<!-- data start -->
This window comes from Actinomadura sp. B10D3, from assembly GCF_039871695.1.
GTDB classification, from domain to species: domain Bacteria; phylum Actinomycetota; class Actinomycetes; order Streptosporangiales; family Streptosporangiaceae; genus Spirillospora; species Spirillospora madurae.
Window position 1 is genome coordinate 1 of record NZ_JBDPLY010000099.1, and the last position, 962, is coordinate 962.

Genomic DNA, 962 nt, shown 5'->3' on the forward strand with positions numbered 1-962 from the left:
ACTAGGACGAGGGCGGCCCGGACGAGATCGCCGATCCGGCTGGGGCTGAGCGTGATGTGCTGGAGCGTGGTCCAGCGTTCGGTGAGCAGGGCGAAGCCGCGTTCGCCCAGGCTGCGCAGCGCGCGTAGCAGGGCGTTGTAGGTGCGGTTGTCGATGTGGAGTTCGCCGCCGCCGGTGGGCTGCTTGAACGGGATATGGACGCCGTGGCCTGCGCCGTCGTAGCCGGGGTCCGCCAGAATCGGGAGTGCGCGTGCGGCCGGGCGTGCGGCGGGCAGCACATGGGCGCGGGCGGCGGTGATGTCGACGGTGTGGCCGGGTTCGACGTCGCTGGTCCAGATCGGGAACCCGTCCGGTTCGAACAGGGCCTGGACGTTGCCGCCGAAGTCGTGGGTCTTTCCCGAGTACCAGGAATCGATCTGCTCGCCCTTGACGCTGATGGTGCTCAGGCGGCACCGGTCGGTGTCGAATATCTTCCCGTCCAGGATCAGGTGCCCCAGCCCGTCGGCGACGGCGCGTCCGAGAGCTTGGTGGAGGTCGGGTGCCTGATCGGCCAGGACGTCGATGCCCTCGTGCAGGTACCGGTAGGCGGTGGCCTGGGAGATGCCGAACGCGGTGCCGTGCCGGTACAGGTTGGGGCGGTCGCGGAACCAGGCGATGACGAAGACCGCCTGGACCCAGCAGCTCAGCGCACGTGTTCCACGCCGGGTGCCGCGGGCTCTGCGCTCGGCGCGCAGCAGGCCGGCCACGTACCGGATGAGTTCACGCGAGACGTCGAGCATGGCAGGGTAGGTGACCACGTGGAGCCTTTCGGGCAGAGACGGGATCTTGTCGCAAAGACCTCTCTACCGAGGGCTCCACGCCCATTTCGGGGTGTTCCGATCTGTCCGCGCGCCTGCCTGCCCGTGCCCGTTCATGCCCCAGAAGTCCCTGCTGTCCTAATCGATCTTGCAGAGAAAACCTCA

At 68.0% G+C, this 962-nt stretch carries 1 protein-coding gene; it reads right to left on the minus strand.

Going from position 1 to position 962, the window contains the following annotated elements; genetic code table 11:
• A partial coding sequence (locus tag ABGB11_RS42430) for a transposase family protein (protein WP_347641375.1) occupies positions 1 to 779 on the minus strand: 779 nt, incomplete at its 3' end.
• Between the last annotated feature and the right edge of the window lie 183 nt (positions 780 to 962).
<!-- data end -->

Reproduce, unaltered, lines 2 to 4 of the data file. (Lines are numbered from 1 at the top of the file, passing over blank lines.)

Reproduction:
GTDB classification, from domain to species: domain Bacteria; phylum Actinomycetota; class Actinomycetes; order Streptosporangiales; family Streptosporangiaceae; genus Spirillospora; species Spirillospora madurae.
Window position 1 is genome coordinate 1 of record NZ_JBDPLY010000099.1, and the last position, 962, is coordinate 962.

Genomic DNA, 962 nt, shown 5'->3' on the forward strand with positions numbered 1-962 from the left: